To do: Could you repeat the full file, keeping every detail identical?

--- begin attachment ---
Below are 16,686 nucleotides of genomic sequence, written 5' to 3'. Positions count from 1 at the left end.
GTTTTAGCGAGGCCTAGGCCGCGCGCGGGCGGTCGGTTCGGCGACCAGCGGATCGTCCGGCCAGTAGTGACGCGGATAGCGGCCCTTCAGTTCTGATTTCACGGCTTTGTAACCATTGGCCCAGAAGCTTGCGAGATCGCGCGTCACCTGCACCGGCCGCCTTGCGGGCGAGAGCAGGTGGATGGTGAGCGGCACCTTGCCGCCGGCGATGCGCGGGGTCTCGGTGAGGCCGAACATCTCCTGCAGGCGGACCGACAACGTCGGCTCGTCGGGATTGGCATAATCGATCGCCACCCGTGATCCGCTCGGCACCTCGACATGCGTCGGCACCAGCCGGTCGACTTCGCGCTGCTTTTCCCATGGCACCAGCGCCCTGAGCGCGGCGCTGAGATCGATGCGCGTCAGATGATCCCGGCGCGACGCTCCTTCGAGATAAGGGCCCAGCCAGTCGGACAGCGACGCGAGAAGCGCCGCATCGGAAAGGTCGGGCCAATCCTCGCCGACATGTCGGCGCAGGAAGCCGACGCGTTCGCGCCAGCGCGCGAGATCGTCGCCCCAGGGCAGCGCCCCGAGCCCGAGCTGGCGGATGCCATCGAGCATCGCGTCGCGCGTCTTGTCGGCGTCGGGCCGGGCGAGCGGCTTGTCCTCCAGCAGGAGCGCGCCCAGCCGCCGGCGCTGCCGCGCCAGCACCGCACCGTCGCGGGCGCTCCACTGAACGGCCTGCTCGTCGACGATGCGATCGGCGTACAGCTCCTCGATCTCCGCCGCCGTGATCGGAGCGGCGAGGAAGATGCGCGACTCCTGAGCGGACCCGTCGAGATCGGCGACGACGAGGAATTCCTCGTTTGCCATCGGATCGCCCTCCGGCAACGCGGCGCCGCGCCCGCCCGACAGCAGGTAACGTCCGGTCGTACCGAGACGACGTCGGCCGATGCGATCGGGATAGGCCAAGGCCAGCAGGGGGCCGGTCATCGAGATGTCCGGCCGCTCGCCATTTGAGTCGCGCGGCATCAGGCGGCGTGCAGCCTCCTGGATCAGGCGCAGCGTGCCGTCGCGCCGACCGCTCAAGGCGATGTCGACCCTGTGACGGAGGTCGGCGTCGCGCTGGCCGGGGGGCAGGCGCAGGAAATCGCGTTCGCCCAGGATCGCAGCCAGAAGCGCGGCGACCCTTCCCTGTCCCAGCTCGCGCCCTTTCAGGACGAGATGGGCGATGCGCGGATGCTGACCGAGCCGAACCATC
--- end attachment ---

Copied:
Below are 16,686 nucleotides of genomic sequence, written 5' to 3'. Positions count from 1 at the left end.
GTTTTAGCGAGGCCTAGGCCGCGCGCGGGCGGTCGGTTCGGCGACCAGCGGATCGTCCGGCCAGTAGTGACGCGGATAGCGGCCCTTCAGTTCTGATTTCACGGCTTTGTAACCATTGGCCCAGAAGCTTGCGAGATCGCGCGTCACCTGCACCGGCCGCCTTGCGGGCGAGAGCAGGTGGATGGTGAGCGGCACCTTGCCGCCGGCGATGCGCGGGGTCTCGGTGAGGCCGAACATCTCCTGCAGGCGGACCGACAACGTCGGCTCGTCGGGATTGGCATAATCGATCGCCACCCGTGATCCGCTCGGCACCTCGACATGCGTCGGCACCAGCCGGTCGACTTCGCGCTGCTTTTCCCATGGCACCAGCGCCCTGAGCGCGGCGCTGAGATCGATGCGCGTCAGATGATCCCGGCGCGACGCTCCTTCGAGATAAGGGCCCAGCCAGTCGGACAGCGACGCGAGAAGCGCCGCATCGGAAAGGTCGGGCCAATCCTCGCCGACATGTCGGCGCAGGAAGCCGACGCGTTCGCGCCAGCGCGCGAGATCGTCGCCCCAGGGCAGCGCCCCGAGCCCGAGCTGGCGGATGCCATCGAGCATCGCGTCGCGCGTCTTGTCGGCGTCGGGCCGGGCGAGCGGCTTGTCCTCCAGCAGGAGCGCGCCCAGCCGCCGGCGCTGCCGCGCCAGCACCGCACCGTCGCGGGCGCTCCACTGAACGGCCTGCTCGTCGACGATGCGATCGGCGTACAGCTCCTCGATCTCCGCCGCCGTGATCGGAGCGGCGAGGAAGATGCGCGACTCCTGAGCGGACCCGTCGAGATCGGCGACGACGAGGAATTCCTCGTTTGCCATCGGATCGCCCTCCGGCAACGCGGCGCCGCGCCCGCCCGACAGCAGGTAACGTCCGGTCGTACCGAGACGACGTCGGCCGATGCGATCGGGATAGGCCAAGGCCAGCAGGGGGCCGGTCATCGAGATGTCCGGCCGCTCGCCATTTGAGTCGCGCGGCATCAGGCGGCGTGCAGCCTCCTGGATCAGGCGCAGCGTGCCGTCGCGCCGACCGCTCAAGGCGATGTCGACCCTGTGACGGAGGTCGGCGTCGCGCTGGCCGGGGGGCAGGCGCAGGAAATCGCGTTCGCCCAGGATCGCAGCCAGAAGCGCGGCGACCCTTCCCTGTCCCAGCTCGCGCCCTTTCAGGACGAGATGGGCGATGCGCGGATGCTGACCGAGCCGAACCATC